Wednesday, July 13, 2016

How Great were Great Horses: The Myth That Just Won't Die

  I was shocked, and dismayed, to hear someone at IMC Leeds make a comment about monstrously large, draft-horse-like destriers.

Not what I'd want to ride to war.

    I shouldn't really be surprised. This myth is pervasive, heavily supported by prior histories, and catches the urban imagination, all of which makes it difficult to stamp out. The repetition of this exact myth, by a scholar whom I greatly respect, is what convinced me to go into research five years ago. That was more than ten years after the publication of John Clark's The Medieval Horse and its Equipment and Ann Hyland's The Horse in the Middle Ages, which I had thought settled the "argument."  Here I will talk about how this myth developed, how it was perpetuated, and some of the evidence put forth to dismantle it. I am, in part, drawing from my first "real" research paper, but I welcome the opportunity to revisit it and update my thoughts on the topic (despite cringing at old writing and some of my own assumptions and generalizations). Because this is turning out rather longer than I had intended (after all, this is a discussion with a long history of its own) I have broken it into separate posts.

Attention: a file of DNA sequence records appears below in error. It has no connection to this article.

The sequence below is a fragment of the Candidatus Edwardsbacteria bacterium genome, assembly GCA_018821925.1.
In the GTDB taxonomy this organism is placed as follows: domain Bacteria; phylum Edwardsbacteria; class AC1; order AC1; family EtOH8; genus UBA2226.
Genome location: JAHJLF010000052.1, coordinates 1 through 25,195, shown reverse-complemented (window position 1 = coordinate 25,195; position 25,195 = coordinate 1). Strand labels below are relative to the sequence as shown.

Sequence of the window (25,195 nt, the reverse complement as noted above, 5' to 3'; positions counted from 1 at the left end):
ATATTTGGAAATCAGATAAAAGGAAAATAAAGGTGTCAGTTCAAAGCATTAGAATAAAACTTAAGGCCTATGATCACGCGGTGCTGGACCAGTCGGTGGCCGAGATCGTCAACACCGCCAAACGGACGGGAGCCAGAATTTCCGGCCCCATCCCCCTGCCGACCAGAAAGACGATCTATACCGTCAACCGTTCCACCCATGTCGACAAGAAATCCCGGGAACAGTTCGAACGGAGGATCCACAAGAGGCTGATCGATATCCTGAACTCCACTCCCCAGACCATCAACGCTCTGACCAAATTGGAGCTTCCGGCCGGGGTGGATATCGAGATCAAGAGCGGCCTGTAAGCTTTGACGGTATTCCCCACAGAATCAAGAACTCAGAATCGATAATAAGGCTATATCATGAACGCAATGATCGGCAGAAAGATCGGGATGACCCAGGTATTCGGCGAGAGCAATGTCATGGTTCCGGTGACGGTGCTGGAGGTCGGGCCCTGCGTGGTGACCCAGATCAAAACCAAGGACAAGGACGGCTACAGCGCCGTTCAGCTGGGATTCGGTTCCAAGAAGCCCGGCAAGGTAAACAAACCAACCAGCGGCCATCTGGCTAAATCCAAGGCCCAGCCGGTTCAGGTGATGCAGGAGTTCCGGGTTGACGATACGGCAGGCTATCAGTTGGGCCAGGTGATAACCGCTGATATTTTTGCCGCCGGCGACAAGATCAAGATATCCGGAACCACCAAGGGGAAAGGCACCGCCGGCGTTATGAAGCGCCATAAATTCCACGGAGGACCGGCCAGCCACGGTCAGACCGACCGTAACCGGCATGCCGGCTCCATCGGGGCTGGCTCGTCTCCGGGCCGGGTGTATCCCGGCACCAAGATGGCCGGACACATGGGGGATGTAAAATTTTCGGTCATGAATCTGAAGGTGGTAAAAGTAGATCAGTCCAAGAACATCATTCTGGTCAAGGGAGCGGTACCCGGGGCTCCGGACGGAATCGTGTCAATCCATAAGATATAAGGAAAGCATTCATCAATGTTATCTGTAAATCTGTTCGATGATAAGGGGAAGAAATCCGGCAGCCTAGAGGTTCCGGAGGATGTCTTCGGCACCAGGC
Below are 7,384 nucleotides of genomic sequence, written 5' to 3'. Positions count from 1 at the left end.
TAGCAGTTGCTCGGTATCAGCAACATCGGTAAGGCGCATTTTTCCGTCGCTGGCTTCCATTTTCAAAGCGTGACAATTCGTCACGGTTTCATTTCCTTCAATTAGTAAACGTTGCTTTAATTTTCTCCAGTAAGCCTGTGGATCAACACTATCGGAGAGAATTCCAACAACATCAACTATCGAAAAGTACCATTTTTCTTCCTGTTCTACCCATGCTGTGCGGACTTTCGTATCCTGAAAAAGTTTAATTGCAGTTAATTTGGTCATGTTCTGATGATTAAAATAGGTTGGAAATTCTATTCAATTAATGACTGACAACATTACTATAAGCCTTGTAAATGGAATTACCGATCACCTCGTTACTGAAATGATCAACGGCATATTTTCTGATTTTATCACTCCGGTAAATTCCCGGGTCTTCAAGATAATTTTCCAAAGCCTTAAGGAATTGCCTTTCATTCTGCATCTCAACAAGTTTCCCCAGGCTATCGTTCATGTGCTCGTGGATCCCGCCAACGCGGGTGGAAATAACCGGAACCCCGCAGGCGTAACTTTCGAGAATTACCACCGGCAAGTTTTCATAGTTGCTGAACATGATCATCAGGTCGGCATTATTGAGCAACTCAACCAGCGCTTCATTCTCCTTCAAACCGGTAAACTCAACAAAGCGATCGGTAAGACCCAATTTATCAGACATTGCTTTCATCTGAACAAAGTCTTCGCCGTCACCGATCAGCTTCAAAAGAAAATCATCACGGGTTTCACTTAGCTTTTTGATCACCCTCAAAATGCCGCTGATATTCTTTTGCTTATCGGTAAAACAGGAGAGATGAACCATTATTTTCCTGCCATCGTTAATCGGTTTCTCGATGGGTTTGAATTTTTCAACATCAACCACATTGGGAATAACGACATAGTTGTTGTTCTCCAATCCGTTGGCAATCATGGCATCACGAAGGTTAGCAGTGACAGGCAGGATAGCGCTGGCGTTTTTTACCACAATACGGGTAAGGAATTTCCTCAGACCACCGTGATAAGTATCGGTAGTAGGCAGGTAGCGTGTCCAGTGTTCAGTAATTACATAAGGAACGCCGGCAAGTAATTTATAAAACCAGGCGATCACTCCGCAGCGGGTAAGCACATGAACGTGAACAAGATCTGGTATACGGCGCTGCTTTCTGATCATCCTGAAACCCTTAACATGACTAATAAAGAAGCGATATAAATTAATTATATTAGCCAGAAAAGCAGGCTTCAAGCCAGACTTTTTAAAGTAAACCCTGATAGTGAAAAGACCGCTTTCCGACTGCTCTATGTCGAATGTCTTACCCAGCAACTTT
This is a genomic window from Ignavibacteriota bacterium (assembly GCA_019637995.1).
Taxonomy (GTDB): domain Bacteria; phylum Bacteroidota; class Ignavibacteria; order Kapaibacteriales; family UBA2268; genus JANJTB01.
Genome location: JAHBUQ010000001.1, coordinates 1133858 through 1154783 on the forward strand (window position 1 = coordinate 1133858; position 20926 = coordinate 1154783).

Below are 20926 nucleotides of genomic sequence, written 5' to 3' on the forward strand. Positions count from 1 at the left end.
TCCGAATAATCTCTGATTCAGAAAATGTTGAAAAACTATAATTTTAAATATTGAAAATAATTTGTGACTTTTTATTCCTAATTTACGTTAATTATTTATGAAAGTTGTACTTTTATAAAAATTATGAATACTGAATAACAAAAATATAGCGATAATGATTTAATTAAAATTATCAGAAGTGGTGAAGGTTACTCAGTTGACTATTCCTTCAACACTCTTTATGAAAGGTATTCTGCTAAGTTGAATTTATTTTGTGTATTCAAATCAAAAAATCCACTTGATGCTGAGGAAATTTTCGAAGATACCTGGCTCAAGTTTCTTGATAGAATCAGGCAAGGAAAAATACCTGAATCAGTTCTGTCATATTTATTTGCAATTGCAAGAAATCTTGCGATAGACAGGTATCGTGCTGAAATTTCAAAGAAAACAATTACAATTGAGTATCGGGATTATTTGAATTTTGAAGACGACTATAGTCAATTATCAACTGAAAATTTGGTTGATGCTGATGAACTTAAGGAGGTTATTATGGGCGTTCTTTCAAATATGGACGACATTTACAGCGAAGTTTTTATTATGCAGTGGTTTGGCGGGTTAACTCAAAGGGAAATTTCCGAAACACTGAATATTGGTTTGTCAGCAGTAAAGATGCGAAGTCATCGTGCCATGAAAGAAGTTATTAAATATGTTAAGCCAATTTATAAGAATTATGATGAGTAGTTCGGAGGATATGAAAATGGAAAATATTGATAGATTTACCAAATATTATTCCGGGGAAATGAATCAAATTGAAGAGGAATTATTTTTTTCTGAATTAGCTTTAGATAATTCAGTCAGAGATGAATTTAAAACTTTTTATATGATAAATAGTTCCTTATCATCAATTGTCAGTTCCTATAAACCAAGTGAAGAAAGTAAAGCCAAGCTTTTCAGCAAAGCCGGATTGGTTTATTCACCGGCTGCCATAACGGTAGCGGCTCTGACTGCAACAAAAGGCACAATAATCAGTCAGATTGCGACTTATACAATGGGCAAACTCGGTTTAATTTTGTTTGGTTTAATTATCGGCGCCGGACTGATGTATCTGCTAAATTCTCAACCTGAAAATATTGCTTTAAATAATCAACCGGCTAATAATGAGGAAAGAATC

Part 1: Where did this idea come from?

Part 2: The More-Modern Historiography

Part 3: "New" Views

   

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